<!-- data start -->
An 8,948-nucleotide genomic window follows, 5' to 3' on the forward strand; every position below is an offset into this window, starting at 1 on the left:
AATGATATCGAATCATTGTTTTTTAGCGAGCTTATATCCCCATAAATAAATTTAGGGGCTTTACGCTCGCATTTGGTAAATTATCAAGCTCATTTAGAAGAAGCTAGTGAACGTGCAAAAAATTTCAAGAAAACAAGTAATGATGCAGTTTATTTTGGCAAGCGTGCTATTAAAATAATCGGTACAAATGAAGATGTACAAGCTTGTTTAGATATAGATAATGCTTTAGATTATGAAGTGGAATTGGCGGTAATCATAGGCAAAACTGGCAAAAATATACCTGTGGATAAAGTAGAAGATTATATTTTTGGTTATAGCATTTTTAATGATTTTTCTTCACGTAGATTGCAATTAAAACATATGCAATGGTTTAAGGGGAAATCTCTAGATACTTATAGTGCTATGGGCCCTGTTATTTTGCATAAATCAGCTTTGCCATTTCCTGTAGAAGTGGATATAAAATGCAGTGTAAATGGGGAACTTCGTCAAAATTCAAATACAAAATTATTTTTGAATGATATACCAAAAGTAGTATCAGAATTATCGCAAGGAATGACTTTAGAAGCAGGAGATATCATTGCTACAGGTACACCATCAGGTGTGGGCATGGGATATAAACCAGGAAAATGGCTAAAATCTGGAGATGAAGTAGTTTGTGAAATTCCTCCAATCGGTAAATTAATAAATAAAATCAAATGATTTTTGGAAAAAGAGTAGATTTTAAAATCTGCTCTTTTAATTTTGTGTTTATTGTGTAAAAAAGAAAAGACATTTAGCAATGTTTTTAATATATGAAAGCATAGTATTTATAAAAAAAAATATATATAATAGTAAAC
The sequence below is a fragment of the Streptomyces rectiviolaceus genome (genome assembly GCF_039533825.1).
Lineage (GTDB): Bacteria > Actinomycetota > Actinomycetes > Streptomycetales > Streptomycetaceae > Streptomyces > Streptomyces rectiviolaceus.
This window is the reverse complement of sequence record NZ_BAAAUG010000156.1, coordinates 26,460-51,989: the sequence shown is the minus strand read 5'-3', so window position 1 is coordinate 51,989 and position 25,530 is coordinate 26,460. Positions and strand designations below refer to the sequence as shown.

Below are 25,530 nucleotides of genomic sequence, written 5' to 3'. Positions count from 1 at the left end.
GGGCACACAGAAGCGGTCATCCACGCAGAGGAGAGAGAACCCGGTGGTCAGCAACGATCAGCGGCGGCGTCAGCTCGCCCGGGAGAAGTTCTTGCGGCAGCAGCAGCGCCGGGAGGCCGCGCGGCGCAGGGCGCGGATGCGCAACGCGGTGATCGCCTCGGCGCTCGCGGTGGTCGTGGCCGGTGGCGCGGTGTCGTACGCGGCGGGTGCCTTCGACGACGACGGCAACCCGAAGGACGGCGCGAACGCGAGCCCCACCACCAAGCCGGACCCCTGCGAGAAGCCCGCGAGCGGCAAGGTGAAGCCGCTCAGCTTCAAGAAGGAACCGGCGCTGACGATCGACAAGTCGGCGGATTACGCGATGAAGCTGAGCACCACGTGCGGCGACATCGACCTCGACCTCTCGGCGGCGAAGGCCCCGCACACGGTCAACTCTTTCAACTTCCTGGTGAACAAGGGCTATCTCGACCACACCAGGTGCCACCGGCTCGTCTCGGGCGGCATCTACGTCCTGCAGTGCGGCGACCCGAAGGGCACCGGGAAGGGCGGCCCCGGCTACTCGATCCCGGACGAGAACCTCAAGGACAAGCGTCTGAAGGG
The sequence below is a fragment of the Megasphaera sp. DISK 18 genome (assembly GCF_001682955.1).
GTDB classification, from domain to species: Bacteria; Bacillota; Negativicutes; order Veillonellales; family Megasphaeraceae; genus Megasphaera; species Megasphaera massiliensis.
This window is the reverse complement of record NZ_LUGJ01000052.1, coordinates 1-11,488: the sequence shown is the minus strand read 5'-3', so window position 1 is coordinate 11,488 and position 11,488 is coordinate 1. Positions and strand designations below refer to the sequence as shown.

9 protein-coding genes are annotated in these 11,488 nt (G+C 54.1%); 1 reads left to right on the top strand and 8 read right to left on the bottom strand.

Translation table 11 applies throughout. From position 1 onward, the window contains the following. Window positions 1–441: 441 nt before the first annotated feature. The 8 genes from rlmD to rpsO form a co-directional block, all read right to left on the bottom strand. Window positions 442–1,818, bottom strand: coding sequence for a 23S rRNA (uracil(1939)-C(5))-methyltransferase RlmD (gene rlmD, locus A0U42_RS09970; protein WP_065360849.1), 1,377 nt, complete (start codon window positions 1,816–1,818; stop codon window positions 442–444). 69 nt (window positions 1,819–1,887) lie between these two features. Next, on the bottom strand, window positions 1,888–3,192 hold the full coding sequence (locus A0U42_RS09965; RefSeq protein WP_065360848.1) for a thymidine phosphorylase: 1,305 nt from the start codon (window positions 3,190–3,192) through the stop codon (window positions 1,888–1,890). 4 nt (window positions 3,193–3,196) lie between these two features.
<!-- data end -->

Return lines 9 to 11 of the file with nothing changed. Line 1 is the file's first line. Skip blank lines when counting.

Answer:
GTDB classification, from domain to species: Bacteria; Bacillota; Negativicutes; order Veillonellales; family Megasphaeraceae; genus Megasphaera; species Megasphaera massiliensis.
This window is the reverse complement of record NZ_LUGJ01000052.1, coordinates 1-11,488: the sequence shown is the minus strand read 5'-3', so window position 1 is coordinate 11,488 and position 11,488 is coordinate 1. Positions and strand designations below refer to the sequence as shown.

9 protein-coding genes are annotated in these 11,488 nt (G+C 54.1%); 1 reads left to right on the top strand and 8 read right to left on the bottom strand.